The occurrence of one or more postoperative respiratory adverse events was the primary outcome for the analysis. The occurrence of one or more respiratory complications in the perioperative period was regarded as a complication, independent of the number or type of complications. A two-group χ2 test with a 0.05 two-sided significance level had an 80% power to detect the difference between the ‘awake’ group (proportion 0.35) and ‘deep’ group (proportion 0.1; odds ratio 0.206), when the sample size of each group was 43. To allow for protocol violations, seven additional patients were added into each group. Sample size calculations were performed using the nQuery Advisor 4.0 software (Statistical Solutions, Boston, Massachusetts, USA). Data were analysed using a two-group χ2 test. Data are displayed as number (proportion) or median (range) as appropriate. Results were analysed using SigmaStat for Windows (Version 3.11; Systat Software, San Jose, California, USA).
One hundred children were included in this study (see Fig. 1). There were no dropouts or protocol violations and complete datasets were available for all children. Demographic data and distribution of risk factors are presented in Table 1. Two-thirds of the children were the American Society of Anesthesiologists physical status 2, with the most common cause their history of OSAS. Few children had had a sleep study prior to surgery. Based on clinical OSAS parameters,7 there was a tendency to more severe OSA grade, as well as a higher incidence of upper respiratory tract infection, a history of passive smoking and wheezing on exercise in children randomised to the deep group.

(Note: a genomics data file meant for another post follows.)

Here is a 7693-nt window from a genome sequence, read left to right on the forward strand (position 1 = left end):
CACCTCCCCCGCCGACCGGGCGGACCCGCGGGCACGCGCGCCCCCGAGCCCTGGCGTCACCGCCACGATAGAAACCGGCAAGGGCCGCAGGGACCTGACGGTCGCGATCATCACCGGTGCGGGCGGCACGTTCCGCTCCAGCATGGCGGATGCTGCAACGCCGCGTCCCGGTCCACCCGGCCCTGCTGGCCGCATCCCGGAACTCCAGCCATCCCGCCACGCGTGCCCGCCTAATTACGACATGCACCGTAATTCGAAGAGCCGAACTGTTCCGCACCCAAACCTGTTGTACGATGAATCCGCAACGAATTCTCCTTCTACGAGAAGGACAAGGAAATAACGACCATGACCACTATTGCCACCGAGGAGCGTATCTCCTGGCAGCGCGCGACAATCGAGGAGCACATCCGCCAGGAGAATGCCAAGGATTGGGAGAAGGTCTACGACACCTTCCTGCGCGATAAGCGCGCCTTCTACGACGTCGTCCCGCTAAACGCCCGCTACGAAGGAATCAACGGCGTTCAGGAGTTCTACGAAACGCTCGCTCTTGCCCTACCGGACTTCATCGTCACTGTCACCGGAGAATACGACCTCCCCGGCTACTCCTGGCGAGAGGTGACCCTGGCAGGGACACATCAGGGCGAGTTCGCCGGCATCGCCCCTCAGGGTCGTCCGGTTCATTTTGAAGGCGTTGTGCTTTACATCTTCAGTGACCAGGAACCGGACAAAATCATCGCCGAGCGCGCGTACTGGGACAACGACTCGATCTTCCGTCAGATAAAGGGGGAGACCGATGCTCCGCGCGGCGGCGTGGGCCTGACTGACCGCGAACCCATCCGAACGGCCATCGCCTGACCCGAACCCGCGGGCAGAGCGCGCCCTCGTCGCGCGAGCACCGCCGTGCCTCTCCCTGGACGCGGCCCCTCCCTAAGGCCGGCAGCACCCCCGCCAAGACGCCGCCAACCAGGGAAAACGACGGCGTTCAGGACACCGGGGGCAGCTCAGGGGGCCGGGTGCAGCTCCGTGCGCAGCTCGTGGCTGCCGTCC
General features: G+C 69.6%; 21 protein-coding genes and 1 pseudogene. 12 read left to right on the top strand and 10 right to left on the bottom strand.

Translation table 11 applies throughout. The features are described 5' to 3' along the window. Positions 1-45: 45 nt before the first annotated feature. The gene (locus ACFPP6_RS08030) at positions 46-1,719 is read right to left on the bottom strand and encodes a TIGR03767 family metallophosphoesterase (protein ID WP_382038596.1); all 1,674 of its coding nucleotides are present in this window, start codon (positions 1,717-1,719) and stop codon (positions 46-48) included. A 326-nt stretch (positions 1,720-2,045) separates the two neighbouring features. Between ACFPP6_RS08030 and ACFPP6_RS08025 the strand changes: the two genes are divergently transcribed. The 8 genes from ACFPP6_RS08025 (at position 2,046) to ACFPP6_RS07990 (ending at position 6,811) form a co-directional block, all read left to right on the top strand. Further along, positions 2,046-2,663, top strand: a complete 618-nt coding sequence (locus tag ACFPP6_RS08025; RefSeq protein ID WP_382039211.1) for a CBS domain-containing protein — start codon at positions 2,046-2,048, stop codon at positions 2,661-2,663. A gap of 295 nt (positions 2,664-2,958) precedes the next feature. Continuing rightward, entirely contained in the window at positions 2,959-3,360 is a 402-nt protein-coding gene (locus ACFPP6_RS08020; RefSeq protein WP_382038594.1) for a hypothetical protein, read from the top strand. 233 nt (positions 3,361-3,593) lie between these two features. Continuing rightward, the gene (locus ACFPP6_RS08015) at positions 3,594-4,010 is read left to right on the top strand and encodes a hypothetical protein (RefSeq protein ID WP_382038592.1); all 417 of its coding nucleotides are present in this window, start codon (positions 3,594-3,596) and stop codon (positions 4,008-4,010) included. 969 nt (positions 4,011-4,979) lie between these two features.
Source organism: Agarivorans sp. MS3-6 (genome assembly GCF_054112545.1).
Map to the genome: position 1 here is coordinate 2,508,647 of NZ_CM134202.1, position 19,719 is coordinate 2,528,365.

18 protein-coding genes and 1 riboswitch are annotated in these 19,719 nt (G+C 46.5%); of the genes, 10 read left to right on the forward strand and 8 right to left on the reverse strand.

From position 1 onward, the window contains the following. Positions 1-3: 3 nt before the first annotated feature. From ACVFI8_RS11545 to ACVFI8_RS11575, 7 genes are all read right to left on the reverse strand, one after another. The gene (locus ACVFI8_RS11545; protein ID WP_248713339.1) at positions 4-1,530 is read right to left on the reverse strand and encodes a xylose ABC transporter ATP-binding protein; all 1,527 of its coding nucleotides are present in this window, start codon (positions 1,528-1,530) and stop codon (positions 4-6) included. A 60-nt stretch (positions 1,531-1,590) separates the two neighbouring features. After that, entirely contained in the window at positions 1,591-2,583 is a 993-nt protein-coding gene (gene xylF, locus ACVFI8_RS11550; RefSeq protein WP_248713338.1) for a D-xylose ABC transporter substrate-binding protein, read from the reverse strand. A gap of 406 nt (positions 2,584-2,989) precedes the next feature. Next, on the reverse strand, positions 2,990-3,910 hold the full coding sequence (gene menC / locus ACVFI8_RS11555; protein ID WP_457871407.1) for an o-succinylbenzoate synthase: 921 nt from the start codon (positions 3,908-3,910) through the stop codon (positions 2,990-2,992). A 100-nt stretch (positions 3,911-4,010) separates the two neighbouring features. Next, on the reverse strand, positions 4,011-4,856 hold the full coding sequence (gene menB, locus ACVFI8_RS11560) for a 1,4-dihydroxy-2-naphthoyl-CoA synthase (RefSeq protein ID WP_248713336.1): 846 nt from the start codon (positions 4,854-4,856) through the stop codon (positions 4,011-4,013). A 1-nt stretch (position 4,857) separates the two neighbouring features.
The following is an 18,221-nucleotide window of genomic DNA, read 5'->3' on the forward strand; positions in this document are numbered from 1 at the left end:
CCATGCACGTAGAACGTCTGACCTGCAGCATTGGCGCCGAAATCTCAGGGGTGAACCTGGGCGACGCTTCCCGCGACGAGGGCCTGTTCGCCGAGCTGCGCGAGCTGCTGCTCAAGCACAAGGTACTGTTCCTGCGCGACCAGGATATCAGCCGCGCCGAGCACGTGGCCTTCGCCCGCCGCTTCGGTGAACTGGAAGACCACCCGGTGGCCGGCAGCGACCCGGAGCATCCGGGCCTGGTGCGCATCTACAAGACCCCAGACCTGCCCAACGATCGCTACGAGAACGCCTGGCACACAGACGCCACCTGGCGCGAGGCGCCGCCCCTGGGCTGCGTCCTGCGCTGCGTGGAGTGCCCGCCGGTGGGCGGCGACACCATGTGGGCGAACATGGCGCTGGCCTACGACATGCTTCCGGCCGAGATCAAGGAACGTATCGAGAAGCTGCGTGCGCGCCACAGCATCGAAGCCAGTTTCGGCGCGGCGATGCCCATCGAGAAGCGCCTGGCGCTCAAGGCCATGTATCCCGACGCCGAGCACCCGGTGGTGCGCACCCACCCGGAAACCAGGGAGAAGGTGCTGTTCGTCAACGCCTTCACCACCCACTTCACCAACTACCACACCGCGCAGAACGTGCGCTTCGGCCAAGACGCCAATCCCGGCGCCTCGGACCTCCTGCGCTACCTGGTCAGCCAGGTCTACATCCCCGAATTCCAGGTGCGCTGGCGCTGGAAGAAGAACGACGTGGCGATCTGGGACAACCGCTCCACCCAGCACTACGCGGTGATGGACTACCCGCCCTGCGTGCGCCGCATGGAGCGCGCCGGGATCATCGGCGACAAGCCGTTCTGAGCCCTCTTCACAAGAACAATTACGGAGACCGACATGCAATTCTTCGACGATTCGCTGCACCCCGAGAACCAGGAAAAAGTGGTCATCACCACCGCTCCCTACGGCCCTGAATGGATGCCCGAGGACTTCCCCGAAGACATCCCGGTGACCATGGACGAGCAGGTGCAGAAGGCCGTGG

There were similar proportions of inhalational and intravenous induction between the groups (14 vs. 36 in the ‘awake’ group and 13 vs. 37 in the ‘deep’ group, respectively). All children received intraoperative opioids (fentanyl 1 to 2 μg kg−1, morphine 0.05 to 0.1 mg kg−1 or pethidine 0.5 to 1 mg kg−1), with no difference in opioid use between the two groups. Forty-two patients in the ‘awake’ group received fentanyl and morphine, whereas eight patients received pethidine. Forty-one patients in the ‘deep’ group received fentanyl and morphine, whereas nine patients received pethidine. Average fentanyl usage in both groups was 1.4 μg kg−1. The majority of patients did not receive muscle relaxants, with no difference between the groups.
The rates of severe perioperative respiratory adverse events (laryngospasm and bronchospasm) were very low in both groups (Table 2). At emergence from anaesthesia, the children extubated awake showed significantly more severe coughing when compared with the children who were extubated deep (58 vs. 8%, P <0.001). There were no differences in the incidence of respiratory adverse events between the two groups during their stay in PACU. If the data were combined for emergence and PACU, the children extubated awake had a higher incidence of persistent coughing (60 vs. 35%, P = 0.028), whereas the children who were extubated deep had more episodes of partial airway obstruction (26 vs. 8%, P = 0.033) relieved by chin lift or jaw thrust. However, whereas there was no difference in the number of episodes of oxygen desaturation lasting more than 10 s between the groups (24% ‘deep’ group vs. 36% ‘awake’ group, P = 0.28), shorter desaturations (SpO2 <95% <10 s) tended to be more common and of longer duration in the awake group (see Fig. 2).